Of all the hardcore bands in this culture, there’s always been something special about Knocked Loose. It could be to the credit of their unhinged riffs, or it could be Bryan Garris’ vocals that capture youthful anger and dissidence, it could be the fact that this band was born and bred from the scene and has stayed true to it throughout their meteoric success which has granted them festival slots at everything from Danny Winmer Presents to Vans Warped tour, it’s probably a culmination of all these different elements that come to a head when you see them live and realize no one shreds quite as hard as these boys from Kentucky.
The band’s latest album “A Different Shade of Blue” carries with it one of the baddest tours you could see if you’re a hardcore kid, featuring the likes of Stick to Your Guns, Candy, and Rotting Out when they landed at Los Angeles’ 1720, which for a show like this was sure to magnify the rawness of the music with the rawness of the setting.
Right from the get go, as I arrived to see Candy throw their beatdown into the gauntlet for hardest band of the night, I knew this was going to special. Why? Because the fucking power went out, sending the whole venue into complete darkness and if this was a foreshadowing of what was to come, it was only in the sense that anything goes, anything can happen, and anything will.
Candy ripped up the stage as they always do, this time with a bit more reverb and filters in the vocals than other times I’ve seen them. The riffs and rhythms were jagged and damn-near death metal the likes of Sepultura but these comparisons aren’t anything new to the band, when you rip this hard, expect to be thought of in the same vein as circle pit legends.
Rotting Out played one of the best sets of the night and of any time I’ve seen them, the audience always goes hard for these hometown boys but what was different about this set was Walter Delgado’s candid words about how his mother illegally immigrated from Mexico and how he was told growing up that he’d never amount to anything. If those people could only see him now, they would never know how to accept how beloved he is among his peers and fans.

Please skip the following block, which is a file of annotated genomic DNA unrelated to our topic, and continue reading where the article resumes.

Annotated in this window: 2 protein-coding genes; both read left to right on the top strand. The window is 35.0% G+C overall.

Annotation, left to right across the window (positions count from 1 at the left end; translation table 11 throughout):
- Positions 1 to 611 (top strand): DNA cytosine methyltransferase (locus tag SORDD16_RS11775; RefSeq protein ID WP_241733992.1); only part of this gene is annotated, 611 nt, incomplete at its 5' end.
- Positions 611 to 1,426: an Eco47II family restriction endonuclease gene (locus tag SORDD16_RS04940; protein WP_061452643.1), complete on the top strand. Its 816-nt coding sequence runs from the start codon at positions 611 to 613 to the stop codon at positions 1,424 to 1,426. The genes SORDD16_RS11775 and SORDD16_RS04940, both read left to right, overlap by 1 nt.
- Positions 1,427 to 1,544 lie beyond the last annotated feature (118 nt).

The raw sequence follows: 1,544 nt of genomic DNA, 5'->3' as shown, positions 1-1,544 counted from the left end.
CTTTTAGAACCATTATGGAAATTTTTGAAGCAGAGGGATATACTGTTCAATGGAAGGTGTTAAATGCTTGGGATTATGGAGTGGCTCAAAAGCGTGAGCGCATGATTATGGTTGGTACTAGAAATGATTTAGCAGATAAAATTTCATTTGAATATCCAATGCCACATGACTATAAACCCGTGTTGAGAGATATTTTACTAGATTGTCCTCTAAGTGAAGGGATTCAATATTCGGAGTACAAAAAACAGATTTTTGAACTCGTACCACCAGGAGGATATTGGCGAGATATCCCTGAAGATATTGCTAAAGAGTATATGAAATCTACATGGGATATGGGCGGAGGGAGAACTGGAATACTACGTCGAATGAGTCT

This was my first time seeing Stick to Your Guns and because I wasn’t active in hardcore during their most pronounced period of creating music, I assumed they had a bit more of an emo or Vans Warped Tour edge. How wrong I was. They were one of the hardest bands I’ve seen in a long time, with singer Jesse Barnett having such conviction in his words, using them as a weapon to vaporize all the bullshit he sees in society, like our inability to act in accordance to our beliefs and how badly we attempt to protect our egos. This was as true as hardcore can possibly get.
Never ones to forget their Southern roots, Knocked Loose were introduced by songs like “Wagon Wheel” and an Elvis Presley classic that gave them the proper footing to destroy all the sweetness of those sounds with the brutality of their latest album. The classics and the new shit had 1720 eating out the palms of their hands. The masses before them crushed each other with certain mad and lucky men and women finding pockets to squeeze through just so they could escape onto the stage then jump right back into the chaos. For so many shows, Knocked Loose had been playing to festivals with casual hardcore fans where a barrier separated the people from the band. Here though, there was nothing to separate the music from the madness, so inevitably the two became one. “A Different Shade of Blue” spread various shades of black and blue across the faces present at 1720, those that came to the dance to see or feel violence were marked in ways they won’t ever unsee or unfeel.
Words by: Robert Shepyer
Photos by: Veronika Reinert